Disgraced adviser working as IFA to expats

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An adviser fined and banned by the Financial Conduct Authority (FCA) for recommending unsuitable investments to lower income clients is working as an adviser to expatriate clients in Dubai and the Middle East.

Paul Reynolds was fined £290,344 and banned from performing any function in relation to regulated activities on the basis he lacks integrity and as such is not "fit and proper", the UK financial watchdog said on 20 May.

It found that, between 2005 and 2010, while an ‘approved person' at Aspire Personal Finance, Reynolds recommended a number of complex and high risk products to often low income and inexperienced clients.

Since July 2014, Reynolds has been working as a senior associate with Holborn Assets in Dubai - which describes itself as an "internationally-owned global financial advisory group" - as well as an international financial adviser with Holborn Assets LLC, according to Reynolds' Linkedin profile.

His profile stated Reynolds previous position as "25 years experience in helping clients become financially well organised".

Holborn's website describes Reynolds as a "leader in his field" and as an adviser who takes a "genuine interest in his clients".

The FCA said Reynolds withdrew a challenge to its findings via the Upper Tribunal last month, but it has been reported he would have continued to argue his innocence but for the sizeable fees required to mount a defence.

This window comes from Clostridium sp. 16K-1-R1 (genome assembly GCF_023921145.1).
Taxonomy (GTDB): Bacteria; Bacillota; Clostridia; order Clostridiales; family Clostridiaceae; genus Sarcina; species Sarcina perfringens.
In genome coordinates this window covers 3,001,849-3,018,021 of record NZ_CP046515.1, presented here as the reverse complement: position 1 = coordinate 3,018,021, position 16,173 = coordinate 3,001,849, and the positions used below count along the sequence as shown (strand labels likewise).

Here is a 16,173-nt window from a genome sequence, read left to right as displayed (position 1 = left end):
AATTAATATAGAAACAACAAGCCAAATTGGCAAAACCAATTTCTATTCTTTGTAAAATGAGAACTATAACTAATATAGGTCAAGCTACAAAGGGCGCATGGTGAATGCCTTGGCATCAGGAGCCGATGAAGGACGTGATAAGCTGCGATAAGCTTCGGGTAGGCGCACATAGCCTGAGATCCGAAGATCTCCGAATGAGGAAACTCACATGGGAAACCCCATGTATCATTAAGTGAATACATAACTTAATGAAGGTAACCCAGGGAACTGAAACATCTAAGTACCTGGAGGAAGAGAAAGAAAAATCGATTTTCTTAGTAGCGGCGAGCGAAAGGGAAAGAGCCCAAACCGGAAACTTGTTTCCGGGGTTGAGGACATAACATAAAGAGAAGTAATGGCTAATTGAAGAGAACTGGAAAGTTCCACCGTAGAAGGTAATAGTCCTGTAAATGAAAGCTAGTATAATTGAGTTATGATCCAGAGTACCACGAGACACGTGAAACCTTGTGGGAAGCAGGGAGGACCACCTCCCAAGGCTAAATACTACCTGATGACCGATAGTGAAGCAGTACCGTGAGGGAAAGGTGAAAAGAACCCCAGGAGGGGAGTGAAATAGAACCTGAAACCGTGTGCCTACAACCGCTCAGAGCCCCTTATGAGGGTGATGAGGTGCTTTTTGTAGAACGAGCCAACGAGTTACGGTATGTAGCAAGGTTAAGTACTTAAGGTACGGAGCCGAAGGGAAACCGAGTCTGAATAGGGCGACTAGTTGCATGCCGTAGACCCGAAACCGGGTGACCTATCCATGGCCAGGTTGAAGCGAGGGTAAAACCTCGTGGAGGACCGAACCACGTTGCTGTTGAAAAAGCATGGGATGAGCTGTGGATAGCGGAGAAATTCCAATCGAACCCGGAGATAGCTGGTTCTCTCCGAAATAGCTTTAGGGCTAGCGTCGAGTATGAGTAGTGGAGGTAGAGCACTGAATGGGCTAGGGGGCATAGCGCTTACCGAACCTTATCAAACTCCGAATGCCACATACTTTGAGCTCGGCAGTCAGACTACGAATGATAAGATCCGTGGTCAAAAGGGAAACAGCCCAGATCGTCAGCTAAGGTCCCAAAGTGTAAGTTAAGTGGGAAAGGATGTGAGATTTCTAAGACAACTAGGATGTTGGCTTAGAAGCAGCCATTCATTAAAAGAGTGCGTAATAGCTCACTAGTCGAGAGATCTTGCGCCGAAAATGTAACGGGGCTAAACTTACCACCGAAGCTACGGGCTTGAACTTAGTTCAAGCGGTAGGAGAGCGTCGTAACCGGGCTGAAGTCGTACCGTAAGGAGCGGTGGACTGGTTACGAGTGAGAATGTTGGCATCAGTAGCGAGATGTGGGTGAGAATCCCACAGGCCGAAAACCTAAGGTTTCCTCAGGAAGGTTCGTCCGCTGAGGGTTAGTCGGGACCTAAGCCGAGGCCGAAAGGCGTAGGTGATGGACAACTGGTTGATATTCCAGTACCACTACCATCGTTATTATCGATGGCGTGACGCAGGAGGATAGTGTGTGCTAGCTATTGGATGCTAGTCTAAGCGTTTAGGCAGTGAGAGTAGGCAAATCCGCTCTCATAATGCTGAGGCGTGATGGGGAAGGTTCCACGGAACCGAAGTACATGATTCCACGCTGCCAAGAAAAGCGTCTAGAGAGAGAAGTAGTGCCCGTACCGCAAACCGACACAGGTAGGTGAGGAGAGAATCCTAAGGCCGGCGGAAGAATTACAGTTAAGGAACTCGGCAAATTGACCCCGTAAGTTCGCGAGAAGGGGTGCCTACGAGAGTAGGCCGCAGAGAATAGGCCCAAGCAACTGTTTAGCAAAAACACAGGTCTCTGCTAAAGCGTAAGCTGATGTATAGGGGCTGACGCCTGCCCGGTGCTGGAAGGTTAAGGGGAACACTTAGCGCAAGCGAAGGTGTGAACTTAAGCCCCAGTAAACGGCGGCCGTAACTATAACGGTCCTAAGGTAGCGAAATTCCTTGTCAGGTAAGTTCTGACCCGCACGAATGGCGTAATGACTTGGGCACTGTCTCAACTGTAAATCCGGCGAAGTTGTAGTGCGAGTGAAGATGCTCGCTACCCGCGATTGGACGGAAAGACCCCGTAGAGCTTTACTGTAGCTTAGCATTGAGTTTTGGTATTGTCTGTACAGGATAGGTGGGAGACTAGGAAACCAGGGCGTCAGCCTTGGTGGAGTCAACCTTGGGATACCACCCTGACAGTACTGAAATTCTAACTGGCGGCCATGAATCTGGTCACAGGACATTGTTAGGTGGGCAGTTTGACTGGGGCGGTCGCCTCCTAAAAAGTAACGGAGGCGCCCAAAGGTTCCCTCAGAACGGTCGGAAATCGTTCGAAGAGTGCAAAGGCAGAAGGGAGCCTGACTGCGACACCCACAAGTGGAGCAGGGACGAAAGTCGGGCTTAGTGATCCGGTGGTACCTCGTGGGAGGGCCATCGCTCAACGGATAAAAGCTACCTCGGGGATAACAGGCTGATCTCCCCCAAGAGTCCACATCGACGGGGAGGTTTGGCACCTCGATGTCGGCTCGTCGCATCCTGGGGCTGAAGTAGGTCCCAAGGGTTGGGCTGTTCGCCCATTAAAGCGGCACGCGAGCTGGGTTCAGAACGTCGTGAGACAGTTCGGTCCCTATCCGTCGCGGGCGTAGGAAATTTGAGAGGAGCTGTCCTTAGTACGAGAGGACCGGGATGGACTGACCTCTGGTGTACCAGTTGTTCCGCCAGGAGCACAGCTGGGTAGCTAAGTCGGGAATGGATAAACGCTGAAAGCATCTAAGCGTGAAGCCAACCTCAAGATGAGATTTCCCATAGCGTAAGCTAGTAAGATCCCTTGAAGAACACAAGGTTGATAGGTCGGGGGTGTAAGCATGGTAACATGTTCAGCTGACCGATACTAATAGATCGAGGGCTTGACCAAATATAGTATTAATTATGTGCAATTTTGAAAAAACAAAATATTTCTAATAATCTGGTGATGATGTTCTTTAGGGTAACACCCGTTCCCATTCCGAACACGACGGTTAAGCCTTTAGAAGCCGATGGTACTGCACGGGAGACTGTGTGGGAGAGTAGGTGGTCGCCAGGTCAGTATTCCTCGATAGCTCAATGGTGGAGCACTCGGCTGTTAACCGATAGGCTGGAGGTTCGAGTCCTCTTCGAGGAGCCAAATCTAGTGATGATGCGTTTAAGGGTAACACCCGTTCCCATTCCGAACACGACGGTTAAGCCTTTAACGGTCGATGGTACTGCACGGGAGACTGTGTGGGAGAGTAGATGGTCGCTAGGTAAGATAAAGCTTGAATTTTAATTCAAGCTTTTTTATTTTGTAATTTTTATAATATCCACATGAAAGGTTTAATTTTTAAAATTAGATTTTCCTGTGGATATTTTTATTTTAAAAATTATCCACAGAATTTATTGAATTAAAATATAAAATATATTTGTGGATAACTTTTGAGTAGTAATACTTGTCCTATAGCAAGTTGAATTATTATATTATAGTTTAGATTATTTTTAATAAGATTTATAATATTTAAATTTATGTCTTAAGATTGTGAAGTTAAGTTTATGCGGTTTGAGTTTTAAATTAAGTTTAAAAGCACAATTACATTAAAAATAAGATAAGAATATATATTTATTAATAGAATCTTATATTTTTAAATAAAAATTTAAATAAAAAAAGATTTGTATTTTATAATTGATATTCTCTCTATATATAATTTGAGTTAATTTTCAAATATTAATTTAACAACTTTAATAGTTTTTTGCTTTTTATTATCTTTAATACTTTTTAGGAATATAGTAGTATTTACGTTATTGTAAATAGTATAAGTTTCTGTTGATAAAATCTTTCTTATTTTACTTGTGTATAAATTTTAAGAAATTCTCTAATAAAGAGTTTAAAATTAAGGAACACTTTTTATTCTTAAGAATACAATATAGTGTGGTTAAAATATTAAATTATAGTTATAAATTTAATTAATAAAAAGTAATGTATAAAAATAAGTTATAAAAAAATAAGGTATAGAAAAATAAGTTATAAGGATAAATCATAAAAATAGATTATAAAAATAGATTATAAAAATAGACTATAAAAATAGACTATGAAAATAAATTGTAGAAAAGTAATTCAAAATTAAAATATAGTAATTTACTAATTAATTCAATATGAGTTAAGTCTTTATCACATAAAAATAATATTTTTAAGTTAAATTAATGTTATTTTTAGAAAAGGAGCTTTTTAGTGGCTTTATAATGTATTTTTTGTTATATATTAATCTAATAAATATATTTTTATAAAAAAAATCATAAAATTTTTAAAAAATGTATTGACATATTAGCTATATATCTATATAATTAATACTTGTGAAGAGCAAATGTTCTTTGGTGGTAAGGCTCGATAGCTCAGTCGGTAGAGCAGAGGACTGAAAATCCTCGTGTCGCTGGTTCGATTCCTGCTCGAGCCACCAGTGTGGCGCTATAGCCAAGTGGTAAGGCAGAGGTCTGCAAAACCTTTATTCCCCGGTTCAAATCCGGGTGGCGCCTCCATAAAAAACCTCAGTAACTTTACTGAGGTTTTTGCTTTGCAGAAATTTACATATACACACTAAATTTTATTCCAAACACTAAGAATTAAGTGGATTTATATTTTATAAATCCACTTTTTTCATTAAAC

Wrongdoing

When recommending unsuitable investment to UK clients while at Aspire, the FCA said Reynolds was aware he could not justify the suitability of the products he was selling.

In some cases, Reynolds' clients were unaware that they had invested in unregulated investments and were not told of the associated risks.

Suitability letters found on the clients' files, which did explain the risks, had not been sent to the clients, the FCA said.

During its investigation, the FCA found Reynolds had engaged in a string of unsuitable practices.

He recklessly recommended high risk investment products to eight retail clients, when he was aware that he could not justify their suitability.

Also he was involved in retrospectively creating documents which explained the risks of the products for client files and represented that they were contemporaneous and had been sent to his clients.

The FCA found he retrospectively created signatures purporting to be the signatures of two clients on sophisticated investor certificates to suggest that UCIS products could legitimately be promoted to them.

Reynolds was also found to be involved in producing inflated valuations to conceal the poor performance of the investments that he had recommended.

He made investments on behalf of two clients without their knowledge or authorisation, and was involved in submitting loan facility and investment applications, on behalf of a number of his clients, which contained inflated incomes and other false and misleading information.

Georgina Philippou, acting director of enforcement and market oversight at the FCA said: "People should be able to trust advisers to recommend products which will suit their needs. Today's fine reflects the fact that we will not hesitate to take action against firms or individuals who fail to put the best interests of their clients first."

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